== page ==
MANS, an EU-financed anti-corruption watchdog, also pressed the government at the time to provide lawmakers with data to support its vision and how the project would generate revenue before a vote to approve the Chinese-funded highway in 2014. But the government refused to do so and many details around the contract for the loan remain hidden.

Even before the current problems posed by the debt repayment deadline, the Chinese loan caused economic pain to the country, forcing the government to raise taxes and partially freeze public-sector wages in order to get its finances in order.

Because the government did not hedge against currency swings and failed to include a turnpike in its original plans, the cost of the project continued to soar, pointing to a looming debt problem. The highway itself proved to be extremely expensive, with an average estimated cost of $23.8 million per kilometer.

In 2018, the Center for Global Development, a Washington-based think tank, listed Montenegro as one of eight countries at risk of a debt crisis after receiving a Chinese loan.

"The risks around this highway were clear at the beginning," Hillman said. "This shows what can happen when there isn't proper accountability and effective oversight for these big infrastructure projects."

China In The Balkans

In addition to the economic problems it poses to Montenegro, the current saga also puts the EU in a difficult position in regard to China in the region.

China continues to loom large in the Balkans, deepening its footprint through infrastructure and energy projects. Beijing has also begun to build up stronger political ties in the region, forging a comprehensive partnership with Serbia that has allowed it to expand out to neighboring countries.

Montenegrin President Filip Vujanovic (second from left) and his wife, Svetlana (left), greet Chinese President Xi Jinping as his wife, Peng Liyuan, looks on during a reception for country leaders and officials at the Purple Palace ahead of the 2014 Nanjing Youth Olympic Games.
Montenegrin President Filip Vujanovic (second from left) and his wife, Svetlana (left), greet Chinese President Xi Jinping as his wife, Peng Liyuan, looks on during a reception for country leaders and officials at the Purple Palace ahead of the 2014 Nanjing Youth Olympic Games.

Montenegro is potentially attractive to China for a number of reasons. It gives Beijing a European presence on the Adriatic coast and closer political ties and heightened influence within the country could prove useful if Podgorica joins the EU.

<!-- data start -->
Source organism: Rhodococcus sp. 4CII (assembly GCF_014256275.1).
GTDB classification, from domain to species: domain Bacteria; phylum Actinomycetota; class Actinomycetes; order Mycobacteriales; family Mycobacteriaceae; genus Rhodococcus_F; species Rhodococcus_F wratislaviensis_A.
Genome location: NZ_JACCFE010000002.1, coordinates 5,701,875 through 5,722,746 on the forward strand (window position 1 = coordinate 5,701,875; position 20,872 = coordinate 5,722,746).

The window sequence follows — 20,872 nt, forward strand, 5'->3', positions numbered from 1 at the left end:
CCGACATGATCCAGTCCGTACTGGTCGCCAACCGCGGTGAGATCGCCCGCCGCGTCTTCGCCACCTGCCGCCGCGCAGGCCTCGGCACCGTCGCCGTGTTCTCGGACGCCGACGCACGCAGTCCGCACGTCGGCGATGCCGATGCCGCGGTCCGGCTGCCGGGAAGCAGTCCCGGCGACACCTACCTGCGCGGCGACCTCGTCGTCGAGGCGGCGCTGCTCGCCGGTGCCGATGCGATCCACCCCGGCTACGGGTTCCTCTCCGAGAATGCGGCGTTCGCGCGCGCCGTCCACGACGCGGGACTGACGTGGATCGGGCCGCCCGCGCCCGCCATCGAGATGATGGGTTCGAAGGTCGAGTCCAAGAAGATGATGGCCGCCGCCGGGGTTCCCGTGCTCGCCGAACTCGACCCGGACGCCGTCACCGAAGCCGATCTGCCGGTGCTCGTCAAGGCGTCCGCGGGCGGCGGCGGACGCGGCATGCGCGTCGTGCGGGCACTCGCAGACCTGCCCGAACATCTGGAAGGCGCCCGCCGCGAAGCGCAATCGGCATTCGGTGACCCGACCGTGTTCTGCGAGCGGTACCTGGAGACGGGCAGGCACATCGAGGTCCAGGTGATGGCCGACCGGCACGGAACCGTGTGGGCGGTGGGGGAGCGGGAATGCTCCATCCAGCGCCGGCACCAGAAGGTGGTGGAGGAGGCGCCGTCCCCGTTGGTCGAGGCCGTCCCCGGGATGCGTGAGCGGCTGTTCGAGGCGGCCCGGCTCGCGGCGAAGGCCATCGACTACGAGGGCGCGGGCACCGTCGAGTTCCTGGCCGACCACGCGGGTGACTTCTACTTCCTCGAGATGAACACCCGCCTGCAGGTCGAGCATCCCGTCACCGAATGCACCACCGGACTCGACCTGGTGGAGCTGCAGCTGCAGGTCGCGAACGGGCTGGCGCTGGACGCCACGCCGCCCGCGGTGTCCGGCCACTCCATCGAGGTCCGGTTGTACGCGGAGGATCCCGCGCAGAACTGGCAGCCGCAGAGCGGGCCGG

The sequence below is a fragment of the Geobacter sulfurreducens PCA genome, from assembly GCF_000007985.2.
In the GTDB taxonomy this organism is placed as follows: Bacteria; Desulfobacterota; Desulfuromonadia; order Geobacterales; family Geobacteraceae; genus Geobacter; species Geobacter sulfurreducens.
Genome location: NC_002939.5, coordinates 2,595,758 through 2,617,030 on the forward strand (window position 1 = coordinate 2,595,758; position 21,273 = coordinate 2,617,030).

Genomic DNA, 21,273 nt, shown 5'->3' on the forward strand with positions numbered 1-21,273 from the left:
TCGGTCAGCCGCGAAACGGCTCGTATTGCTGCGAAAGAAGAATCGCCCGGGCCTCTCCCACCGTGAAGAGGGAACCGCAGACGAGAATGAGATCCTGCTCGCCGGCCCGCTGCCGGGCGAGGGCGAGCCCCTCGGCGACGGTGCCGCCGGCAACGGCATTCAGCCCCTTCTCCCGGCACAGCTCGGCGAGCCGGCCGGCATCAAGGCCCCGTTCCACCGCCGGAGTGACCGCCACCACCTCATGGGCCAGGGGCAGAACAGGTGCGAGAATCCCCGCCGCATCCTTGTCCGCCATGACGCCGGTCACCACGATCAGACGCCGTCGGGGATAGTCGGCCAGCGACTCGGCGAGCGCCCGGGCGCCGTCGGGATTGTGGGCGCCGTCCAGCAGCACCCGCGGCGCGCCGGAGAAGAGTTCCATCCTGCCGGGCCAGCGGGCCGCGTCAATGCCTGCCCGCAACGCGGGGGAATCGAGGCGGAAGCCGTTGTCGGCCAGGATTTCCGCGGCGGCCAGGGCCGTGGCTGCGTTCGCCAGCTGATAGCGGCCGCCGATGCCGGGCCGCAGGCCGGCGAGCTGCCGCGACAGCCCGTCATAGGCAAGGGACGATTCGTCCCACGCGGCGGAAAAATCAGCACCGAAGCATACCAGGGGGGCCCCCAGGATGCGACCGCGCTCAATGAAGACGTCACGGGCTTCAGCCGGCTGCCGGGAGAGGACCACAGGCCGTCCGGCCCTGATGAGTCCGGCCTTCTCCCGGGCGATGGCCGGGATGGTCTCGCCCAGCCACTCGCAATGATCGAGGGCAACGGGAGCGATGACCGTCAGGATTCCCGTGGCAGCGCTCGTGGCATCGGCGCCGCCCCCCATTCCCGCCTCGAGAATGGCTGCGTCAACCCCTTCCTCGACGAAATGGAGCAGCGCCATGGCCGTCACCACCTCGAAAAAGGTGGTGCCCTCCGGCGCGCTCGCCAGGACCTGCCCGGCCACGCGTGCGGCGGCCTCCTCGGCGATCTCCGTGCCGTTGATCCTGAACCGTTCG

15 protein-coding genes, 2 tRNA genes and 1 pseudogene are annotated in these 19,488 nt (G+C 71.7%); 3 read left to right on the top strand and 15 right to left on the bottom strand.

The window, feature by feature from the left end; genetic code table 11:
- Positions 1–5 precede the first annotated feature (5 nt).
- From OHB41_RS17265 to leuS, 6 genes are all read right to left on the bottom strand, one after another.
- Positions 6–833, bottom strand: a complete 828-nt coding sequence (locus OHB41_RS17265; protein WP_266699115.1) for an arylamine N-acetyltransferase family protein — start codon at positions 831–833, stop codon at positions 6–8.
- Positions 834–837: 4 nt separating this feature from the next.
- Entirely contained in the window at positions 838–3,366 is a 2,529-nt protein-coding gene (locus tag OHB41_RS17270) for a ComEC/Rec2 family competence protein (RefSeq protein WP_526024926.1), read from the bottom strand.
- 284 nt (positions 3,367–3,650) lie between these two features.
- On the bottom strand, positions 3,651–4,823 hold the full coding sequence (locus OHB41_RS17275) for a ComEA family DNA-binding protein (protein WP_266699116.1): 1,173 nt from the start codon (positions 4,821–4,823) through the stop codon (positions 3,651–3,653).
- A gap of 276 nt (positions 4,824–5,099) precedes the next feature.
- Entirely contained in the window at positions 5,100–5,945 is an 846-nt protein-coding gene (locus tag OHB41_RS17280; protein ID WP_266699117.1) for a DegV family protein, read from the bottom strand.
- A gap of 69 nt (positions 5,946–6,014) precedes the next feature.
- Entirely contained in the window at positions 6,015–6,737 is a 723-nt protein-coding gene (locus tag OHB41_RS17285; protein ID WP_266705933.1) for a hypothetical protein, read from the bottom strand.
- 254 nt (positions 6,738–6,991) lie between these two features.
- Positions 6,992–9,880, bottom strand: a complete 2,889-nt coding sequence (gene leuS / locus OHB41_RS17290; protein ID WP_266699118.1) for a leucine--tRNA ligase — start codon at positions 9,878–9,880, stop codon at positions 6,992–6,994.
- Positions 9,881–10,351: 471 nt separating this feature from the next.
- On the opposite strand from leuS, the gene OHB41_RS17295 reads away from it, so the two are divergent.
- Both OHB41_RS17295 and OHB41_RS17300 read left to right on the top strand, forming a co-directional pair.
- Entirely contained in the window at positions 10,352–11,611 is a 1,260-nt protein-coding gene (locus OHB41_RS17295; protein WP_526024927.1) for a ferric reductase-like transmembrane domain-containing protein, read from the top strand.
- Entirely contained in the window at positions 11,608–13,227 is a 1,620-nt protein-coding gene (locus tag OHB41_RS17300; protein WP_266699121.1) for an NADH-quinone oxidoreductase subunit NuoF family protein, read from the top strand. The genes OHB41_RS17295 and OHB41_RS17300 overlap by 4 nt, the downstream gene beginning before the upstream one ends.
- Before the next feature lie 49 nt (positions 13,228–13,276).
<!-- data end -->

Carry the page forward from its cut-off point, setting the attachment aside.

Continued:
For Brussels, how it decides to navigate this situation will impact its credibility in the Balkans, which has been negatively affected during the pandemic over problematic episodes involving the supply of medical equipment and vaccines.

Still, the EU is the region's top investor and main market and is exploring other avenues to assist Podgorica.

On April 12, French European Affairs Minister Clement Beaune tweeted that Paris was working with the European Commission to find a solution to Montenegro's debt problem and "reduce the dependence on China in the Balkans."

"This is a rare opportunity for the EU to step up in its backyard and push back against China," Vuksanovic said.

"But it also wouldn't be the first strategic opportunity that the bloc has squandered in the Balkans," he added. "Doing so would be a bad signal to the region and a green light to Beijing."

Reid Standish and Asja Hafner reported from Prague, Gjeraqina Tuhina from Brussels, and Slavica Brajovic from Podgorica
A giant outdoor screen shows Chinese President Xi Jinping attending the closing session of the National People's Congress in Beijing on March 11.

Welcome back to the China In Eurasia briefing, a monthly RFE/RL newsletter tracking China’s resurgent influence from Eastern Europe to Central Asia. I’m RFE/RL correspondent Reid Standish and here’s what I’m following this month:

Welcome To The New Era

China owned the global stage in March. The month kicked off with the annual National People’s Congress, with Beijing charting its future course, and culminated in a series of diplomatic wins and setbacks that point to China’s steady, but uneven, rise in the world.

Finding Perspective: Beijing is eager to project that it is a true global power. That was the message of the National People’s Congress, as I reported here.

Chinese President Xi Jinping and other senior officials touted China’s ascent at the political gathering, setting up declared victories at home over the coronavirus and extreme poverty as a blueprint for future engagement around the world.

Across Eurasia, Chinese diplomats have already taken to promoting these narratives and Beijing’s “vaccine diplomacy” continued to make inroads, especially in developing nations. But China’s rise is also not without its growing pains.

The pandemic is forcing Beijing to adapt its flagship Belt and Road Initiative and the country found itself in a tough diplomatic dispute after tit-for-tat sanctions with the European Union and other Western nations over China’s rights abuses in Xinjiang.

Why It Matters: China is still learning how to be a world leader, but it is becoming increasingly confident in its moves.

This means that Beijing’s rivalry with the West, particularly the United States, is set to intensify, as highlighted by the fiery exchange between high-ranking U.S. and Chinese officials in Alaska.

As I discussed in an article in late March, Eurasia won’t be the focal point of superpower tensions, but it will be far from immune.

Read More

  • RFE/RL’s Hungarian Service reported that Chinese Defense Minister Wei Fenghe visited Budapest on March 25 as the first stop on a tour of southeastern Europe that took place shortly after the EU imposed sanctions on Chinese officials.
  • Few details about Fenghe’s visits have been made public, as my colleagues at RFE/RL’s Balkan Service reported, looking at the lack of transparency during stops in Serbia and North Macedonia.
  • Simultaneous Western pressure on Beijing and Moscow is pushing the two countries closer together, as evidenced by a March 23 press conference where Russian Foreign Minister Sergei Lavrov and Chinese Foreign Minister Wang Yi jointly bashed the United States.​